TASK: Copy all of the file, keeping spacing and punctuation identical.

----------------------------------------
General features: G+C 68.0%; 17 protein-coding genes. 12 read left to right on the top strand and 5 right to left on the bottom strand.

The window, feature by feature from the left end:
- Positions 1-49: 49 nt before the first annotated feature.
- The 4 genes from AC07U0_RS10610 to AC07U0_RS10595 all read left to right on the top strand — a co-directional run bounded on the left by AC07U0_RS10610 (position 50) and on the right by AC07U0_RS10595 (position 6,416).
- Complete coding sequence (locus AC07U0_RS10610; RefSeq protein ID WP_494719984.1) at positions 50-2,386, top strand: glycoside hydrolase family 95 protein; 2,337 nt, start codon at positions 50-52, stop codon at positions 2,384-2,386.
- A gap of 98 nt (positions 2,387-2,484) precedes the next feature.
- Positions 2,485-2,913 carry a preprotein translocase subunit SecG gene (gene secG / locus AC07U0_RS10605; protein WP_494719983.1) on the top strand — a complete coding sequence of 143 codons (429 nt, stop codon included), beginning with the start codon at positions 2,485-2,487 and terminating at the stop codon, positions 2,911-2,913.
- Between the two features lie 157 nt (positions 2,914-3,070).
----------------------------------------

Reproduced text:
General features: G+C 68.0%; 17 protein-coding genes. 12 read left to right on the top strand and 5 right to left on the bottom strand.

The window, feature by feature from the left end:
- Positions 1-49: 49 nt before the first annotated feature.
- The 4 genes from AC07U0_RS10610 to AC07U0_RS10595 all read left to right on the top strand — a co-directional run bounded on the left by AC07U0_RS10610 (position 50) and on the right by AC07U0_RS10595 (position 6,416).
- Complete coding sequence (locus AC07U0_RS10610; RefSeq protein ID WP_494719984.1) at positions 50-2,386, top strand: glycoside hydrolase family 95 protein; 2,337 nt, start codon at positions 50-52, stop codon at positions 2,384-2,386.
- A gap of 98 nt (positions 2,387-2,484) precedes the next feature.
- Positions 2,485-2,913 carry a preprotein translocase subunit SecG gene (gene secG / locus AC07U0_RS10605; protein WP_494719983.1) on the top strand — a complete coding sequence of 143 codons (429 nt, stop codon included), beginning with the start codon at positions 2,485-2,487 and terminating at the stop codon, positions 2,911-2,913.
- Between the two features lie 157 nt (positions 2,914-3,070).